Visiting Amsterdam soon? You’ll want this book in your bag! When Pia sent me an advanced copy of Amsterdam: Made By Hand I knew that the moment I had some time to read it, that I would love it. This past weekend I had a little time on Sunday night to flip through the pages and read her lovely introduction which feels so personal, and some of the shop profiles, and all of the images (because let’s face it, the visuals are always the best in books like this)… and well it’s quite charming and certainly worthy of a review. I’m sure that many bloggers who have the opportunity to pick this book up will give it a glowing review in addition to my own because it’s one that will appeal to so many I think.
Amsterdam: Made By Hand is a compact guidebook, published by Little Bookroom in New York, that has around 171 pages with many pretty photographs taken by the author, Pia Jane Bijkerk, and it captures how Amsterdam looks and feels through her eyes along with some of her most cherished shop suggestions. This book is ideal for those looking for a bit of an “off the beaten path” guide to where one can find shops catering more to the handmade, upcycled, vintage-loving crowd.
Here are some peeks from my copy:
Swarm – Shop shown above.
Juffrouw Splinter Curiosa – Shop glimpse above
The Frozen Fountain – Shown above.
“As a stylist, I am always on the lookout for objects that are distinctive and alluring—which is why I adore all things handmade. Amsterdam: Made By Hand is an insider’s guide where you’ll discover Dutch ateliers tucked away on the cobble stoned backstreets of the old canal district, and boutiques that Dutch designers and stylists have kept well-hidden inside their black books. . . until now. Between its pages you can expect to find woodworkers, flower artists, jewelry designers, dressmakers, ceramicists, and more: with the backdrop of Amsterdam’s beautiful canals and wonky buildings, you can expect to see this quaint old city in a whole new light.” – Pia Jane Bijkerk.
Another view of The Frozen Fountain shop.
Tesselschade Arbeid Adelt shown above.
Not all of us traveling want to shop only at big department stores – many delight in finding things that feel like no one else has ever found them before and most of the shops in Pia’s book feel exactly like this – mini hidden treasure boxes tucked away on random side streets owned by passionate people who have made their retail store and the products in it their entire existence. It’s hard to find shops like this in cities nowadays, even in Europe, as more and more chain coffee shops and stores move in paying top dollar for property forcing long time tenants out and sometimes not just out to another neighborhood but out of business altogether. Don’t get me started on this topic though as it makes me quite warm and my cheeks get a bit red! Ha! But yes, this is happening because how can one compete with paying top dollar costs for renting a shop when your store is really more about passion and community building than counting stacks of bills at the end of the day?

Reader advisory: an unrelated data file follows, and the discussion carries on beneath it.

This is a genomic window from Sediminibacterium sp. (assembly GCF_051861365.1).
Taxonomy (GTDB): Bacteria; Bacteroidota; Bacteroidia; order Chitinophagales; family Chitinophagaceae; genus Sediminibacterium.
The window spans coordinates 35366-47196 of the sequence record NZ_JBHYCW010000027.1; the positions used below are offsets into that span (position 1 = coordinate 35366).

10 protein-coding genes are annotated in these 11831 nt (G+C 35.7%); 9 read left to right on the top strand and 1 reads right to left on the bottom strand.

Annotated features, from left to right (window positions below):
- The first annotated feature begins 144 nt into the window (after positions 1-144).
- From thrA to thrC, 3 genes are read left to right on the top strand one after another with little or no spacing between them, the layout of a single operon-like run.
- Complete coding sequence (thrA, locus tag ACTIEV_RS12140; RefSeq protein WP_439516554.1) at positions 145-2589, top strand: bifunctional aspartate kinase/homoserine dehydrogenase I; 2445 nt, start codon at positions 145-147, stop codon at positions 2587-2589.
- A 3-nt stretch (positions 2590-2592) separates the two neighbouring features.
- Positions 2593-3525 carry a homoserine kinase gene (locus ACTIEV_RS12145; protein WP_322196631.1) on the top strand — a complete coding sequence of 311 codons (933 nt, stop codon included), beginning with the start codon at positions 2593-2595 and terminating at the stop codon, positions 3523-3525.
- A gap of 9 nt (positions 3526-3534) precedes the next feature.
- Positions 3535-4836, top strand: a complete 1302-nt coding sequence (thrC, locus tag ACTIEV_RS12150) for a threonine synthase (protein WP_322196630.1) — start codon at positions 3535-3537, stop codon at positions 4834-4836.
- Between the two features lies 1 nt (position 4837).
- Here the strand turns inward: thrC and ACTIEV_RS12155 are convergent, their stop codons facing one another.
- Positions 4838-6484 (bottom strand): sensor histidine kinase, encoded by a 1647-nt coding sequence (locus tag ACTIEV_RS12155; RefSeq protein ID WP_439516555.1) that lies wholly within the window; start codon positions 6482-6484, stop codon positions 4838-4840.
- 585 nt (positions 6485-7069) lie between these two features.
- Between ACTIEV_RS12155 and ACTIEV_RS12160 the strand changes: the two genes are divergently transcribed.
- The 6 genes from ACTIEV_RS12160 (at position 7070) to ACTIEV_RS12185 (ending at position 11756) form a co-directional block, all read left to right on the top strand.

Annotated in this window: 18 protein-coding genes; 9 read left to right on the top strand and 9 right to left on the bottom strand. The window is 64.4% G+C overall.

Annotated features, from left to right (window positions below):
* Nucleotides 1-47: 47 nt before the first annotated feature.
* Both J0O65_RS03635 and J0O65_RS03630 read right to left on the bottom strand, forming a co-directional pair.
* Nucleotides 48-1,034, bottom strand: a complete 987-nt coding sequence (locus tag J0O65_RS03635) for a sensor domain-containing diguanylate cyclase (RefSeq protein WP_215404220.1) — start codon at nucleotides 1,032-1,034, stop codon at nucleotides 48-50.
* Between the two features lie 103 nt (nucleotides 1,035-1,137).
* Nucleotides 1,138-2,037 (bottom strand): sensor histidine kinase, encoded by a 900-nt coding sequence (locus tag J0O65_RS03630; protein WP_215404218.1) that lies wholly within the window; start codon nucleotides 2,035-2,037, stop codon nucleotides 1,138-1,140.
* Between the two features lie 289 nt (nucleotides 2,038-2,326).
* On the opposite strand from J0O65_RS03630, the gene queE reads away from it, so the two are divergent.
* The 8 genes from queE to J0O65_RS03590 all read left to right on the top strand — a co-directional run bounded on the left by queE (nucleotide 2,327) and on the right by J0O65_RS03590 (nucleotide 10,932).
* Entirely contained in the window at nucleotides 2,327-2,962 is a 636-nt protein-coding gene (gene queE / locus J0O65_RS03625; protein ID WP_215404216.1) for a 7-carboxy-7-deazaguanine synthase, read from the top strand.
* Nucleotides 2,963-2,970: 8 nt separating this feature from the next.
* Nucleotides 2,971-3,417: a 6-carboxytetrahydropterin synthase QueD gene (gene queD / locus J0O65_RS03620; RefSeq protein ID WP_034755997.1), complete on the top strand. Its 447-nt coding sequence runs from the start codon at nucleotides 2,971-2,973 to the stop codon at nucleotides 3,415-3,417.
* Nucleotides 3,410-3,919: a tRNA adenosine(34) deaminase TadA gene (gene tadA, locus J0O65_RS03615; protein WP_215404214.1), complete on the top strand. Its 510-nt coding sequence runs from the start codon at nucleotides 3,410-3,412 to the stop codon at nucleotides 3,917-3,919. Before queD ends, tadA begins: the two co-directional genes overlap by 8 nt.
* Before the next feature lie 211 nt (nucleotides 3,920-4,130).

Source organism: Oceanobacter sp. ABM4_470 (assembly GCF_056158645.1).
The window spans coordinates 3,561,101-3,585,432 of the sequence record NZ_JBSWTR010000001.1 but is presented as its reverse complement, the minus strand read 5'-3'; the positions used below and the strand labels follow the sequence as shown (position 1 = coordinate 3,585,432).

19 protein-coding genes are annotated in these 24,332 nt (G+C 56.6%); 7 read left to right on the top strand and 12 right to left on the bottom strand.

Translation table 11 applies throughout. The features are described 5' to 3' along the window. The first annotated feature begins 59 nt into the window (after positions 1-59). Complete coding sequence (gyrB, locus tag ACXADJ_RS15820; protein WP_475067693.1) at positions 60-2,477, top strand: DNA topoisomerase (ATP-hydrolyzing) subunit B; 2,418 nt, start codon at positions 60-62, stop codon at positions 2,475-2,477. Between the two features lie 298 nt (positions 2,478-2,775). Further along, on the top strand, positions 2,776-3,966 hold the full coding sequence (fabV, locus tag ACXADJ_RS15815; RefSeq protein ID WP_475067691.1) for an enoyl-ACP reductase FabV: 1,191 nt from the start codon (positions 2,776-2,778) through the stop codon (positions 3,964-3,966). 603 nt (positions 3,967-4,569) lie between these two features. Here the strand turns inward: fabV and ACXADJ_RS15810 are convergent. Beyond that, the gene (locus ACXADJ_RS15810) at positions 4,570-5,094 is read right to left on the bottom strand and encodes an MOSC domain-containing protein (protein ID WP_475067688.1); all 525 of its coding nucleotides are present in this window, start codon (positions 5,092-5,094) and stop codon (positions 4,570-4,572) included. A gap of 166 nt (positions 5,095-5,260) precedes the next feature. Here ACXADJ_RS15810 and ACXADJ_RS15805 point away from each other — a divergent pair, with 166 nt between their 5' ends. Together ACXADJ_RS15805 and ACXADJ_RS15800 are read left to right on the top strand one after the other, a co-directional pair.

Fabrics at Tinctoria.
Cute things at Happy Red Fish.
Gorgeous and a bit edgy – jewelry at Gild Goldsmith Atelier.
And so, when you go to cities you often only find these big stores in the main sections and sometimes it can seem as though a city lacks a local identity, the very identity that is found from the shops that had to move out to make way for the big boxes. Fortunately, in Amsterdam, many sweet stores do exist but often tucked away here and there and Pia has found them and placed the gems lovingly into this book. This is the real value of a book like this – it supports those who are happy to stay small and leads us who are happy to shop there to them. Thank you Pia for your efforts in pulling together this sweet glimpse of your Amsterdam and I hope that anyone interested in handmade goods will pick up this title the next time they plan to visit there.